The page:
We didn’t need to take water to the farm since there were so many streams and wells. We got fish from the streams. Working under the shade of the many trees on the farm was pleasant and increased our work output. We walked long distances without facing the scourge of the hot sun. The soil was soft. Uprooting yams, cassava, cocoyam, and ginger was not difficult.

    The soft soil made the crops grow large. Maize and millet grew very tall and produced big fruits without fertilizer. Groundnuts and beans could be planted at any time of year. Life as a farmer here was a delight.

    Forest sounds up for a few seconds then fade out.

    But by five years ago, life had changed. When I went to the forest I didn’t find snails, mushrooms, and palm fruits. I had to walk long distances through the degraded forest to get few and weak ones. I didn’t find rope to mend my home.

    I set traps but I didn’t get any animals. The pot in my house had only a little water in the rainy season. The rains started at the earliest in April and lasted for only five months. There was a severe dry season five months long. Green vegetables were almost non-existent. Our nutritious diet was gone.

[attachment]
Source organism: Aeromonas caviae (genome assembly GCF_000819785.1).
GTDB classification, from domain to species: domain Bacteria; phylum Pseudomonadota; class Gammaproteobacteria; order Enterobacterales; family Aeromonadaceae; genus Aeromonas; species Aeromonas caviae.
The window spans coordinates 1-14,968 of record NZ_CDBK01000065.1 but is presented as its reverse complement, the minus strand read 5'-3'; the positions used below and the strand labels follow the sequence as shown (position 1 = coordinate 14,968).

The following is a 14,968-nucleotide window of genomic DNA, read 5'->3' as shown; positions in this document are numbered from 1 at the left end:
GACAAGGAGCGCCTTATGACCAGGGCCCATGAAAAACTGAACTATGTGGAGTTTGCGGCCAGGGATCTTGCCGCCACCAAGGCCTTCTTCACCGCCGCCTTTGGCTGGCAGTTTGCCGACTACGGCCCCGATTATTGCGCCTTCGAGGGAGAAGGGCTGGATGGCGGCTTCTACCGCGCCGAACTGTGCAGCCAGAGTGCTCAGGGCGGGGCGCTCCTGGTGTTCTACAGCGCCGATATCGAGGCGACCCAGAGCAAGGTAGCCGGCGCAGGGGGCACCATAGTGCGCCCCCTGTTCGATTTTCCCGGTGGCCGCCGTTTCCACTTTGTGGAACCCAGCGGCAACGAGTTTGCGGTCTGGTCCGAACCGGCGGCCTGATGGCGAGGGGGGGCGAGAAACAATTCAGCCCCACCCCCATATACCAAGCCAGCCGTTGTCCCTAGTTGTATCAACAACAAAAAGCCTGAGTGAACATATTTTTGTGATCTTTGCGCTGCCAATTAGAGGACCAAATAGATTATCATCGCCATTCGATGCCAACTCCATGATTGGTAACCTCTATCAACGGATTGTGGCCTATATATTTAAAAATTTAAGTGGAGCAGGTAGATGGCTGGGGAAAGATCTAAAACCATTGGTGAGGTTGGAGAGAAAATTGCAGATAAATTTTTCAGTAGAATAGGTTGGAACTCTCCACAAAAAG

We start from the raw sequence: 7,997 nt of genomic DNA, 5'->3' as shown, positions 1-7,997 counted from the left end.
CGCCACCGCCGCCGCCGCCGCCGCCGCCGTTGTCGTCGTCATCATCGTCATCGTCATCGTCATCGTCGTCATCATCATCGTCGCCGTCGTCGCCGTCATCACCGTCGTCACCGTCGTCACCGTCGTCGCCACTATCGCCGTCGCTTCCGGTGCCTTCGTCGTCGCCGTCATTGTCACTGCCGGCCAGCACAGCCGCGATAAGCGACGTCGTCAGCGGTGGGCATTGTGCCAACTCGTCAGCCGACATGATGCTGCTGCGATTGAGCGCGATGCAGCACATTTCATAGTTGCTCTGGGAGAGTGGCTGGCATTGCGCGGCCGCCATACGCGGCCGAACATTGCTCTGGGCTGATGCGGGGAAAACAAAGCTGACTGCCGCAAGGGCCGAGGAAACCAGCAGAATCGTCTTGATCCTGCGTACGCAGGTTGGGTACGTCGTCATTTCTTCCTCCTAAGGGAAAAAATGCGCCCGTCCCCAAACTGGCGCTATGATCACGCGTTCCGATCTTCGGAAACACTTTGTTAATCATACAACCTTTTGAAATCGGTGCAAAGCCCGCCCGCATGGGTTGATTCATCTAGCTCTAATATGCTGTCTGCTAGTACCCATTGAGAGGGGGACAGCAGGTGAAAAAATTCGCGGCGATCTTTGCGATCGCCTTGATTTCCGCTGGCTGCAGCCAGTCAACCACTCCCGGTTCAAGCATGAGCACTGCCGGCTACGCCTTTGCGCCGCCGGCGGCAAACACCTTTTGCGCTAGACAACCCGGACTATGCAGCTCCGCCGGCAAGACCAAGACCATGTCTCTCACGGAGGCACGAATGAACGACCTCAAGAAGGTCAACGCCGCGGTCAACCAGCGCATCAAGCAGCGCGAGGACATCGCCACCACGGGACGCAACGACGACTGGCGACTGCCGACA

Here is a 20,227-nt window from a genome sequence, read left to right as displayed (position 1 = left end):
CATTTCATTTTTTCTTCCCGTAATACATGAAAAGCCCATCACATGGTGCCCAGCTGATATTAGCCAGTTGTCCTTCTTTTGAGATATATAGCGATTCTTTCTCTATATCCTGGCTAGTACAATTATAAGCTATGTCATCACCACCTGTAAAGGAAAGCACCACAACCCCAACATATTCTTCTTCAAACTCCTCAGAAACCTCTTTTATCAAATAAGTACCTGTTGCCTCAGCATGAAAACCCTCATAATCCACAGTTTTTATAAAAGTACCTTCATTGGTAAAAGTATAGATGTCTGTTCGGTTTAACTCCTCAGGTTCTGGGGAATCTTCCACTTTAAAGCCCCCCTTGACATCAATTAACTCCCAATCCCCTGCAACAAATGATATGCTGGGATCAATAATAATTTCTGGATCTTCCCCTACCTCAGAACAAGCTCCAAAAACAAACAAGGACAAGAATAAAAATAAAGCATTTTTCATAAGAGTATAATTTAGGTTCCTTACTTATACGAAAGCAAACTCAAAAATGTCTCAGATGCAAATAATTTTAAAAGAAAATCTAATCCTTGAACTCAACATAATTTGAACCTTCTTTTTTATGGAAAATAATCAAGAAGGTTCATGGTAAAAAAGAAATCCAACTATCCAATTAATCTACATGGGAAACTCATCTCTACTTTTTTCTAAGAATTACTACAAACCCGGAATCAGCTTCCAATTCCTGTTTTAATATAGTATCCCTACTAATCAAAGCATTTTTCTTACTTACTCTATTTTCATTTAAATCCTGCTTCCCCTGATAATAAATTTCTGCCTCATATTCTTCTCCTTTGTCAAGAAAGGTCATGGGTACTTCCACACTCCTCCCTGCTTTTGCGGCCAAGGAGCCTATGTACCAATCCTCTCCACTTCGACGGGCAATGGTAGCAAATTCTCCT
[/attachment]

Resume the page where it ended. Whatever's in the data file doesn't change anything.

Days were very hot and sunny without wind to cool us. Nights were also hot and sleeping was difficult. I didn’t see many animals. Fruits that served as food when we went to the farm were also gone. We needed to take food to the farm. We had to carry water in a pot to the farm because the streams had all dried up. The fish we used to get from the streams were all gone.

    The soil had become hard so vegetables were small. Maize didn’t grow very tall and fruits were getting smaller and smaller. Fertilizers were used extensively and pests were rife. Rainfall was very inconsistent. (Pause) Life as a farmer was very risky.

    Forest sounds slowly fade up, hold a few seconds, then under.

    I want to tell you something. For the past five years, the rainfall patterns have been changing again. My pot is now full sometimes.

    Do you know why? I will tell you. Because of the trees we have planted over the past few years. The wind has started to blow again and nights are now cool. The birds have started coming back and the streams have started to flow again. The crops have begun to grow bigger. The forest officers tell me that this is due to the changing patterns of the rains.

    They say we should plant more trees this year and stop burning the bush. Then the snails, mushrooms, rats, and squirrels will come back. The green plants will be there for us and the rains will come at the right time for our planting season.

    (Pause) So I think we must plant more trees. What do you think? Do you agree with my suggestion?

    Community: Yes, we will help ourselves by restoring the forest. We understand that depleting the forest is causing all those problems. If it will solve our problems, we will grow more trees and stop burning the bushes.

    Fade up music, then out.



    Contributed by: Kwabena Agyei, Classic FM, Techiman, Ghana.
    Reviewed by: Judith de Wolf, International Centre for Research on Agroforestry, Malawi.